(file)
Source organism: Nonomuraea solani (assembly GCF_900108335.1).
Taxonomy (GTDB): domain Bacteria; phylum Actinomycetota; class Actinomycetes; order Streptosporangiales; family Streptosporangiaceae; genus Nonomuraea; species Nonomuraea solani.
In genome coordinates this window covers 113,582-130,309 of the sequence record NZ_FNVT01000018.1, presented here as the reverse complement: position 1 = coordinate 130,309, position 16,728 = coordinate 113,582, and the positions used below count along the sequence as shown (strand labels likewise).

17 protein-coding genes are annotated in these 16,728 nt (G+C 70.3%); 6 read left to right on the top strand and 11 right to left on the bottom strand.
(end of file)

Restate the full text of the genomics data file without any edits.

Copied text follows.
Source organism: Nonomuraea solani (assembly GCF_900108335.1).
Taxonomy (GTDB): domain Bacteria; phylum Actinomycetota; class Actinomycetes; order Streptosporangiales; family Streptosporangiaceae; genus Nonomuraea; species Nonomuraea solani.
In genome coordinates this window covers 113,582-130,309 of the sequence record NZ_FNVT01000018.1, presented here as the reverse complement: position 1 = coordinate 130,309, position 16,728 = coordinate 113,582, and the positions used below count along the sequence as shown (strand labels likewise).

17 protein-coding genes are annotated in these 16,728 nt (G+C 70.3%); 6 read left to right on the top strand and 11 right to left on the bottom strand.